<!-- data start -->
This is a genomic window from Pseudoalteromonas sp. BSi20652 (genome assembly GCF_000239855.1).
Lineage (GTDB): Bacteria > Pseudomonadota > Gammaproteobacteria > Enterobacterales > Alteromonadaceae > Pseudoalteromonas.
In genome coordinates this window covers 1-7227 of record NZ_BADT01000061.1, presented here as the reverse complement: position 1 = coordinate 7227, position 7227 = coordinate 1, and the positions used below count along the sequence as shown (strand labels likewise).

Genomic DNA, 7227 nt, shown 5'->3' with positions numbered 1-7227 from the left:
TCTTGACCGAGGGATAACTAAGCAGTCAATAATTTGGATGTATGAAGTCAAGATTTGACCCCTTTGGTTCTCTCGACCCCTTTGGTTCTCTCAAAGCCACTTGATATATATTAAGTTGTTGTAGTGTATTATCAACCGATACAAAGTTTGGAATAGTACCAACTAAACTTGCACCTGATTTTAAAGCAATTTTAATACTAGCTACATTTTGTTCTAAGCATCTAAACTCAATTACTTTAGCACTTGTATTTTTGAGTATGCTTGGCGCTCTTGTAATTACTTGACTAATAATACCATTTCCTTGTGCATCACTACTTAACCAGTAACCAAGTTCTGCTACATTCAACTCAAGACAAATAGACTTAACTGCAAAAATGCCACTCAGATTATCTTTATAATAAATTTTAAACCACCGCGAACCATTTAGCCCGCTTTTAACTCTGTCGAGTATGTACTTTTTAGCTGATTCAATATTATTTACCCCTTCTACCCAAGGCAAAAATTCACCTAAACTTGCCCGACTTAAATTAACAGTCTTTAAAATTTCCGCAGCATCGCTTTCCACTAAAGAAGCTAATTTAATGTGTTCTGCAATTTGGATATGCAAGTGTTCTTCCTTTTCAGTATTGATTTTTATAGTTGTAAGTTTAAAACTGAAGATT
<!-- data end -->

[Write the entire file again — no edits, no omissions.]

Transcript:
This is a genomic window from Pseudoalteromonas sp. BSi20652 (genome assembly GCF_000239855.1).
Lineage (GTDB): Bacteria > Pseudomonadota > Gammaproteobacteria > Enterobacterales > Alteromonadaceae > Pseudoalteromonas.
In genome coordinates this window covers 1-7227 of record NZ_BADT01000061.1, presented here as the reverse complement: position 1 = coordinate 7227, position 7227 = coordinate 1, and the positions used below count along the sequence as shown (strand labels likewise).

Genomic DNA, 7227 nt, shown 5'->3' with positions numbered 1-7227 from the left:
TCTTGACCGAGGGATAACTAAGCAGTCAATAATTTGGATGTATGAAGTCAAGATTTGACCCCTTTGGTTCTCTCGACCCCTTTGGTTCTCTCAAAGCCACTTGATATATATTAAGTTGTTGTAGTGTATTATCAACCGATACAAAGTTTGGAATAGTACCAACTAAACTTGCACCTGATTTTAAAGCAATTTTAATACTAGCTACATTTTGTTCTAAGCATCTAAACTCAATTACTTTAGCACTTGTATTTTTGAGTATGCTTGGCGCTCTTGTAATTACTTGACTAATAATACCATTTCCTTGTGCATCACTACTTAACCAGTAACCAAGTTCTGCTACATTCAACTCAAGACAAATAGACTTAACTGCAAAAATGCCACTCAGATTATCTTTATAATAAATTTTAAACCACCGCGAACCATTTAGCCCGCTTTTAACTCTGTCGAGTATGTACTTTTTAGCTGATTCAATATTATTTACCCCTTCTACCCAAGGCAAAAATTCACCTAAACTTGCCCGACTTAAATTAACAGTCTTTAAAATTTCCGCAGCATCGCTTTCCACTAAAGAAGCTAATTTAATGTGTTCTGCAATTTGGATATGCAAGTGTTCTTCCTTTTCAGTATTGATTTTTATAGTTGTAAGTTTAAAACTGAAGATT